“Fabulousness can come in many forms, and Taylor Mac seems intent on assuming every one of them,” says The New York Times of the astonishing artist whose epic durational concert, A 24-Decade History of Popular Music, stirred awe and admiration this season. The award-winning Mac—a playwright, actor, singer-songwriter, performance artist, director, and producer—joins the Humana Festival for this lively talk.

Ovation Celebration
Saturday, April 1, 2017 at 10 p.m.
Join us at this FREE, casual gathering, where you’ll meet local theatre enthusiasts and welcome the theatre industry’s finest.

Finding the Players: Casting Directors and New Work
Friday, April 7, 2017 at 1 p.m.
This discussion, co-sponsored by Actors Theatre of Louisville and the Casting Society of America (CSA), explores the crucial behind-the-scenes work of casting professionals as they collaborate with playwrights, directors, and producers to match artists with new plays. CSA is the premier organization for casting directors in film, television, theatre and new media.

Encore Bash
Saturday, April 8, 2017 at 10 p.m.
Come and help us celebrate the closing weekend of the Humana Festival! An evening of food, drink and entertainment throughout Actors Theatre’s lobbies, the Bash is an opportunity for patrons, producers, artists, critics, Actors alumni and more to send off this memorable season in style!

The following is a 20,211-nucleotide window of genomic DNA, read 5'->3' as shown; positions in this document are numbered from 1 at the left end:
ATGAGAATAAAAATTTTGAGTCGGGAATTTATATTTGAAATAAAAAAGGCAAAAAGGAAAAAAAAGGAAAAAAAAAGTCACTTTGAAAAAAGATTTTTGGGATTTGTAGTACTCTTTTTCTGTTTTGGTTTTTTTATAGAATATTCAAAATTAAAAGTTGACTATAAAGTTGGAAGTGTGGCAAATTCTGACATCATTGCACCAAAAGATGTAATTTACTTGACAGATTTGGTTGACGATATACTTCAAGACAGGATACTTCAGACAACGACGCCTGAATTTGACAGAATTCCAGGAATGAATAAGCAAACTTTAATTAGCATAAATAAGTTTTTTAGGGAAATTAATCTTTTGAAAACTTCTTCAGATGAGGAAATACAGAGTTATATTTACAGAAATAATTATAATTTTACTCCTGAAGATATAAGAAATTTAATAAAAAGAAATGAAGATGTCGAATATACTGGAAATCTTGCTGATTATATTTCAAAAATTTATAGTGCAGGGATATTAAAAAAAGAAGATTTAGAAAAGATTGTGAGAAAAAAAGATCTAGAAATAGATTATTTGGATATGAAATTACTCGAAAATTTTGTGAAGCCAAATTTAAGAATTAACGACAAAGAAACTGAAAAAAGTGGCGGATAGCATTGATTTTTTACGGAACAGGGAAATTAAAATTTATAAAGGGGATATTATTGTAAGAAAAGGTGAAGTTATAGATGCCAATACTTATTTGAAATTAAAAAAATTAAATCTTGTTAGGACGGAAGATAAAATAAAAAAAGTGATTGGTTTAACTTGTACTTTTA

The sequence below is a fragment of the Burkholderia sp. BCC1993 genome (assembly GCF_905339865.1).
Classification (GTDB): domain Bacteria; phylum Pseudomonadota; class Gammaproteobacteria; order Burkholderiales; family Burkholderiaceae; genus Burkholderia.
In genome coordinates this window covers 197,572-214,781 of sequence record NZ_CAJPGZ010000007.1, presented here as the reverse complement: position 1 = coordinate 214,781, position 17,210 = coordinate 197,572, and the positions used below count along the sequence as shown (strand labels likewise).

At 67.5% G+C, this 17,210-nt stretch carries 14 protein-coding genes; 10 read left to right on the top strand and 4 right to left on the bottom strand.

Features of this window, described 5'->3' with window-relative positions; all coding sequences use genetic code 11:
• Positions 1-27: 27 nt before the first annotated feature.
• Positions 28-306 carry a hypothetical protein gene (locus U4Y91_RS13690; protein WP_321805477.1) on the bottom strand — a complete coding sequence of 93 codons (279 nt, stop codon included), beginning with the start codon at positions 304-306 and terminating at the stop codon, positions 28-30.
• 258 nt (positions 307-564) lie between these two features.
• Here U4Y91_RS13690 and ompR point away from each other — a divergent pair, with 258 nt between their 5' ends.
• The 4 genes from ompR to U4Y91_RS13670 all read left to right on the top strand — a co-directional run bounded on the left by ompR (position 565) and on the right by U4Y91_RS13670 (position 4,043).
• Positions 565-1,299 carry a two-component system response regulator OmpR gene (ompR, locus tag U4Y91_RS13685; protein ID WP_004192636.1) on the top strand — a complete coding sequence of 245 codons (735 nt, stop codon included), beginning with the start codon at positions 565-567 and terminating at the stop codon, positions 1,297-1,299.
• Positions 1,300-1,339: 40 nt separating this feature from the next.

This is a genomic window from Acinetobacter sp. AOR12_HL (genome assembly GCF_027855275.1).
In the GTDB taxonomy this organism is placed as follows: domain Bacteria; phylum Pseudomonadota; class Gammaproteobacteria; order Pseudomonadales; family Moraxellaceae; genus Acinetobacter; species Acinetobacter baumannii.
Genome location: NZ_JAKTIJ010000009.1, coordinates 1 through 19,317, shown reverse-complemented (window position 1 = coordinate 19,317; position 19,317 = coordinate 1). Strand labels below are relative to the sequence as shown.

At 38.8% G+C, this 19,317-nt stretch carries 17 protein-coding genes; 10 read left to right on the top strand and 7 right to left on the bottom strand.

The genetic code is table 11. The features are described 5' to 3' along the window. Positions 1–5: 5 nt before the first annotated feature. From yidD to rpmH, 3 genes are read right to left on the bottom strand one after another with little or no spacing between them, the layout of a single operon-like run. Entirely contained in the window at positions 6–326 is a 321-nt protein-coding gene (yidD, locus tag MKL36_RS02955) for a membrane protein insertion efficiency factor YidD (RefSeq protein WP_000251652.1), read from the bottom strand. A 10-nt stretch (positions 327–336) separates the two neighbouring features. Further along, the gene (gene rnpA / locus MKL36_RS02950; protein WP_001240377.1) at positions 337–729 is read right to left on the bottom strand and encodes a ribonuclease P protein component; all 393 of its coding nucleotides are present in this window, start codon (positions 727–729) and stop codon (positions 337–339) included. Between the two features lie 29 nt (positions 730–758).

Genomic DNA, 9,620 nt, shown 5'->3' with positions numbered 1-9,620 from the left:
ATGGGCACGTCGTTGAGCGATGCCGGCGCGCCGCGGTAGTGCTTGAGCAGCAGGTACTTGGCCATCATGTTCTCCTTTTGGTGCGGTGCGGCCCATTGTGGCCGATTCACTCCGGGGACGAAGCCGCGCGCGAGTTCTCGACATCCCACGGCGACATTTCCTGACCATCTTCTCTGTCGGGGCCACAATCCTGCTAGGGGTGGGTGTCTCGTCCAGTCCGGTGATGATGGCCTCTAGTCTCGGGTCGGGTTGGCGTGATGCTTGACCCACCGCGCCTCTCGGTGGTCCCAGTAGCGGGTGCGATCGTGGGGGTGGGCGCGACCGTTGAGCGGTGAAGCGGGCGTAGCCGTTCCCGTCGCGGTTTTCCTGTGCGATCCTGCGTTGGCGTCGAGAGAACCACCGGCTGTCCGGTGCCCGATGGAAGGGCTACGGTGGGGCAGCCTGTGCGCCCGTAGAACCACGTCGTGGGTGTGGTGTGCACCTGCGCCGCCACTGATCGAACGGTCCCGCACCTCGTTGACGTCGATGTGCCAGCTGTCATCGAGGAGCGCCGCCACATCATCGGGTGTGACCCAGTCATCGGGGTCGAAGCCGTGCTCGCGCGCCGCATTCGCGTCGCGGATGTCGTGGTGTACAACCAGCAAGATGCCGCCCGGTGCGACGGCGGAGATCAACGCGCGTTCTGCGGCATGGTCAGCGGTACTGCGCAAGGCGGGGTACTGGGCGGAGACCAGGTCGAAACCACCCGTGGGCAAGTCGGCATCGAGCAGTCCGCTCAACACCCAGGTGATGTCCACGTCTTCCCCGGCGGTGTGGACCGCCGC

Festival Ticket Packages are available for the following weekends, enabling you to see a variety of Humana Festival plays and access special events: March 17 – 19, March 24 – 26, March 31 – April 2, and April 6 – 9*, 2017. Unique packages are available for theatre professionals, new play enthusiasts, and college students and professors.

Actors Theatre’s Season Ticket Holders can access single tickets and package add-ons during a special pre-sale on Tuesday, November 15.

Single ticket prices start at $25, and tickets will be on sale beginning November 16. For more information or to purchase Humana Festival weekend packages, visitActorsTheatre.org or call 502.584.1205.

*Please note that The Ten-Minute Plays are running April 8 & 9 only.
The Humana Festival of New American Plays